I love American cycling. I grew up watching Greg LeMond, who was Lance Armstrong before Lance Armstrong was Lance Armstrong. Except that LeMond simply won races, and opted out of becoming a "symbol" of anything or a public "inspiration" to anyone. I remember watching LeMond battle his French nemesis Laurent Fignon (ponytail, John Lennon glasses) up and down the Champs Elysees; though I'm sure it wasn't, the whole thing felt a little more innocent. I had a road bike then. I bought spandex. I took long training rides through the country with my dad. I even raced a little.
Fast forward to this week and the downfall of another modern idol, Lance Armstrong. Armstrong won seven Tours De France, after winning a highly publicized battle with cancer. There's nothing we love more than winners in this country, except, maybe, Inspirational Figures. Armstrong was both. Like anyone who loves sports and competition, I was thrilled when he stared down his rival, Jan Ullrich, on the side of a mountain before powering away and leaving Ullrich in the dust in what is now just referred to as "The Look." When I see it I still get chills. Honestly, I speak for most athletes when I say I'd love to do that to someone in competition.
Like anyone who loves marketing (are these people out there?) we were thrilled when Armstrong made the little rubber wristband a permanent part of American culture, and helped make Cancer Awareness a part of our everyday vocabulary and consciousness. In fact, it was becoming the de facto Godfather of Cancer Awareness that may have helped Armstrong keep the anti-doping dogs at bay.
We found out this week that Armstrong was the greatest cyclist in an era in which nearly all of cycling was doping. We learned that Armstrong was the heavy-handed ringleader of what Travis Tygart, chief executive of the U.S. Anti-Doping Agency, has called the "most sophisticated … successful doping program sport has ever seen." We learned that Armstrong needed and encouraged his teammates to dope, so that they could support him at an elite level. We learned that he lied about almost all of it, repeatedly. We learned that the allure of winning and money was more than any of his teammates could deny, even though they all talked of their love for the sport of cycling, and their dreams of competing as professionals.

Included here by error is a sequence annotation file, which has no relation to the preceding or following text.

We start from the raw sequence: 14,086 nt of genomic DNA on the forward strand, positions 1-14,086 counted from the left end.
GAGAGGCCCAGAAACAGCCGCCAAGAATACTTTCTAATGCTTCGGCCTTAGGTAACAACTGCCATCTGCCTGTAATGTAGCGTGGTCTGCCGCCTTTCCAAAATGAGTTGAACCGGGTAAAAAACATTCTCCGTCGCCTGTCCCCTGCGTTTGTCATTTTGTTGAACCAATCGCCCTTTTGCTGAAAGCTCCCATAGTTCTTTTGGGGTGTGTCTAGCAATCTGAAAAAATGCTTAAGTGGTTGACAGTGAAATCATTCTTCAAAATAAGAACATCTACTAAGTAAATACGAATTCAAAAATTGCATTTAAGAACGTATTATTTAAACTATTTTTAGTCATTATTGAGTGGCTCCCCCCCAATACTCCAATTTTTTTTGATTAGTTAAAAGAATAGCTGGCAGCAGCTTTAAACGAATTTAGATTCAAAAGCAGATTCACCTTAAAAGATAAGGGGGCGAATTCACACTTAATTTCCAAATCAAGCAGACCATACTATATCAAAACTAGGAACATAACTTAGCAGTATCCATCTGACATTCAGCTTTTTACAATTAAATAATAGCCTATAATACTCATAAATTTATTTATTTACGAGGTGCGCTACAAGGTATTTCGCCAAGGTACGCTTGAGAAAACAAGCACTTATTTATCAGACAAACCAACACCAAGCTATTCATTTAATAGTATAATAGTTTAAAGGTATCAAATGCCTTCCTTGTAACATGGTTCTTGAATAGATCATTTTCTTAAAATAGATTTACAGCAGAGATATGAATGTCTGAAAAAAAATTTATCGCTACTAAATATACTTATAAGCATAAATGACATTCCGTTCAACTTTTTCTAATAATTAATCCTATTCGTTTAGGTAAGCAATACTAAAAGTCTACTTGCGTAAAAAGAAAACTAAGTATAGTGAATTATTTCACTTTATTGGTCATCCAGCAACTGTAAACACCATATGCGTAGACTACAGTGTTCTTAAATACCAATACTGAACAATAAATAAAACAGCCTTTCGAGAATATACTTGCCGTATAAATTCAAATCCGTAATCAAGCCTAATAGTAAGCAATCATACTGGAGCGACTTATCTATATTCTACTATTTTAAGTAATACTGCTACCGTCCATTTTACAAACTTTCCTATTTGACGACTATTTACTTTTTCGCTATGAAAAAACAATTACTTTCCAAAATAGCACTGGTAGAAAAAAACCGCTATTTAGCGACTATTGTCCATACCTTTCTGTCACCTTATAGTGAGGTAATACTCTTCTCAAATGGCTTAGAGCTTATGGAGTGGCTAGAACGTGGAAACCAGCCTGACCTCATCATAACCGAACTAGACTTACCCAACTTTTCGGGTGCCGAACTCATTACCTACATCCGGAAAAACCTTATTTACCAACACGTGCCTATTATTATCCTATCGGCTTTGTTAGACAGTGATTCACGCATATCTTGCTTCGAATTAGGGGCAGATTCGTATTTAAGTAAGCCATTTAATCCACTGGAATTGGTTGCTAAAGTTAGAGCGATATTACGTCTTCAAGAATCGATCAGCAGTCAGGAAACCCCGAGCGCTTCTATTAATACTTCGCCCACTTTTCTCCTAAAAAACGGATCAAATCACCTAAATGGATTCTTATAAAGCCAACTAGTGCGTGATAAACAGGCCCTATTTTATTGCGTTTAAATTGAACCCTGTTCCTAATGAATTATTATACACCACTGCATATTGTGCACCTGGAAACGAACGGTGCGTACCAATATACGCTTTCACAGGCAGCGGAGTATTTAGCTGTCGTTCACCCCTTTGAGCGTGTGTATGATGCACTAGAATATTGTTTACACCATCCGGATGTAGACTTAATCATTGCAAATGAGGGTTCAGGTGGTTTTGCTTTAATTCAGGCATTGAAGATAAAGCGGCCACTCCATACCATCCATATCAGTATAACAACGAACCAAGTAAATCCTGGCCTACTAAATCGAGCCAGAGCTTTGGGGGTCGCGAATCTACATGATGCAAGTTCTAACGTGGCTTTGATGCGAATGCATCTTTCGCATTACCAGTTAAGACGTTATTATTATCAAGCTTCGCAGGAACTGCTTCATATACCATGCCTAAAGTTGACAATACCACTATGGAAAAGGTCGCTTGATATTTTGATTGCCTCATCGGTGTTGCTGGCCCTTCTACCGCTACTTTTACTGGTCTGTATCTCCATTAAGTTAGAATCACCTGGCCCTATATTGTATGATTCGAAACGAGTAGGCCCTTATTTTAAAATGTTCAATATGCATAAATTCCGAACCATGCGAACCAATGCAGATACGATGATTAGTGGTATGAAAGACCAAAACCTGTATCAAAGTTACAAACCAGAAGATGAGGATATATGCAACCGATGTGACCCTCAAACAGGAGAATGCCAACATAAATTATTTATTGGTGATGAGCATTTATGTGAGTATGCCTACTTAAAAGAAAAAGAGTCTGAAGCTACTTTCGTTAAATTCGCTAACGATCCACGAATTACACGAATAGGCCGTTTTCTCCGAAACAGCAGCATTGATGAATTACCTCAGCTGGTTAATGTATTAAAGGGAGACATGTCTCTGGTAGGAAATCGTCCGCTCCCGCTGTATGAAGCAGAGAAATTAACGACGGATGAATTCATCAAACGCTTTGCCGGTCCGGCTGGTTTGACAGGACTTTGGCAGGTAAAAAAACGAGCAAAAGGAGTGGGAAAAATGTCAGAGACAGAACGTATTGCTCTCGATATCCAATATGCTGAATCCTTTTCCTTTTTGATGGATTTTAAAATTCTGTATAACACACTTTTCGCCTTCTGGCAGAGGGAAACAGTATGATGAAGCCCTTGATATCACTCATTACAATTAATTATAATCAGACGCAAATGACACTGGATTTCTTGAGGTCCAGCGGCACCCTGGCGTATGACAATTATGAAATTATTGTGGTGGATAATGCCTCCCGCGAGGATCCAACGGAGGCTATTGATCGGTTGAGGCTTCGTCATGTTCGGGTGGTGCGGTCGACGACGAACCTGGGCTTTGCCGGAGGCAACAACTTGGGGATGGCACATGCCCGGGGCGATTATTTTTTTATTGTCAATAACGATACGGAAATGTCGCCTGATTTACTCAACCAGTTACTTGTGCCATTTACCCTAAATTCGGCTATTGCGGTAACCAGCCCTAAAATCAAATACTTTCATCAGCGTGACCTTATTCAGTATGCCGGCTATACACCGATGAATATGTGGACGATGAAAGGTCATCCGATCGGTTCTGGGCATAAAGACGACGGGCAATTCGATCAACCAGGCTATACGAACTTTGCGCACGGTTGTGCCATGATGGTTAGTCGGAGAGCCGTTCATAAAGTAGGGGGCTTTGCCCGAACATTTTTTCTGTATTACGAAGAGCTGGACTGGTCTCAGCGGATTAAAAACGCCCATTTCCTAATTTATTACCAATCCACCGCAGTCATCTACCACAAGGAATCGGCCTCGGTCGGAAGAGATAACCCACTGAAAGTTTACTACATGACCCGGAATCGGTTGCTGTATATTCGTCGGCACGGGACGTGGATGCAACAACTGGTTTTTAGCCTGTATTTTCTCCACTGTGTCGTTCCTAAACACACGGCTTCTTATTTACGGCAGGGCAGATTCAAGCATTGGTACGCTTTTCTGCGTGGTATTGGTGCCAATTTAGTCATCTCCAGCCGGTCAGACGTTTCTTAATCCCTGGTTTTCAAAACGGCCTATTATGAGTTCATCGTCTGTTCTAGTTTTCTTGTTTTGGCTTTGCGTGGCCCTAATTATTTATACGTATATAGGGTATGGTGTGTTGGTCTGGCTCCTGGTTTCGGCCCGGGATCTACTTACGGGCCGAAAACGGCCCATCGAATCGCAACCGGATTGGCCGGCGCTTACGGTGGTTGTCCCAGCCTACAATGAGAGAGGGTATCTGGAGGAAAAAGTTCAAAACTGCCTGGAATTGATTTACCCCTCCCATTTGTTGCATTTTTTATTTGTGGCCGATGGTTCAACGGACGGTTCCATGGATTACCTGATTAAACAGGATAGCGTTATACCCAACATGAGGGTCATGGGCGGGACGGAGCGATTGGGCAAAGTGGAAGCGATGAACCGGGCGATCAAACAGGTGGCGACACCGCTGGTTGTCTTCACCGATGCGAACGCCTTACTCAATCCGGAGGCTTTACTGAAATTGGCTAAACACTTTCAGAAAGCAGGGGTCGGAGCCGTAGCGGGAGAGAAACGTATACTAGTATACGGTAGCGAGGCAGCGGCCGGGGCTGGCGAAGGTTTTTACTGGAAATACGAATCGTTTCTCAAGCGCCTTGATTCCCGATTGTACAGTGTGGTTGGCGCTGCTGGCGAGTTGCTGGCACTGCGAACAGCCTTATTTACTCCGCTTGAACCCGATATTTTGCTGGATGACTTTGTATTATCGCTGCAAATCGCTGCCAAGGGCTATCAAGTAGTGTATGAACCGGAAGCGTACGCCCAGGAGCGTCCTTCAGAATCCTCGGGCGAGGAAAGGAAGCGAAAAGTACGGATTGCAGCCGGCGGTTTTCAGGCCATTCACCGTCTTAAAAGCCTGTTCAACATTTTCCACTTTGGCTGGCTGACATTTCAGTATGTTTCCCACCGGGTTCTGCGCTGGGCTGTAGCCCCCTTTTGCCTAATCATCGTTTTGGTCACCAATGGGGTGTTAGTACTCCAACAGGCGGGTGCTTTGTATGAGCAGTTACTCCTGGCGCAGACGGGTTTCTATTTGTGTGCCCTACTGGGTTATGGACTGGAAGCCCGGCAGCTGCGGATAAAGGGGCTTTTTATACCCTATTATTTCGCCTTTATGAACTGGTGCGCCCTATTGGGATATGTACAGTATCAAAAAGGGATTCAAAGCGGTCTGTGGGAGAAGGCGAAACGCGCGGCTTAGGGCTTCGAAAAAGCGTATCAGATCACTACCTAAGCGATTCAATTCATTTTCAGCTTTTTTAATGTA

We also were reminded that God will not be mocked, and that idols eventually fall. Armstrong lived as a king of American culture for over a decade. He was one of those figures about whom people almost universally felt good. He was rich. He dated celebrities. He was photographed everywhere, with everyone. He raised money and he donated money. He was inoffensive to everyone outside his industry (cycling), though if media accounts are to be believed, he was reviled within it.
For a while, it seemed almost un-American to root against Armstrong. But this seemingly bulletproof American Idol fell. Indeed, God will not be mocked.
Armstrong's many sins are now public. He sacrificed his integrity, he bore false witness, and he caused others (his teammates) to stumble into the same substance abuse that fueled his victories and enabled the idolatry in the first place. He gained the world, for a time, and seemed to forfeit his soul.
At the same time, as sinners who have all fallen short of God's glory, we've all done this at some level. I know I have. If I were still a child, powering around the back roads of Blackford County on my entry-level Trek road racer, I'd probably be crushed at Armstrong's recent downfall. But as a somewhat hardened adult cynic, I was neither surprised nor especially crushed. Let's be honest, to be an athlete or a fan today is to develop a certain comfort level with moral ambiguity. We cheer for corrupt college football programs weekly, and we hardly raise an eyebrow when our favorite baseball and football players are suspended for using performance enhancing drugs. We even regularly freak out at our own kids' little league games and chalk it up to just "being competitive."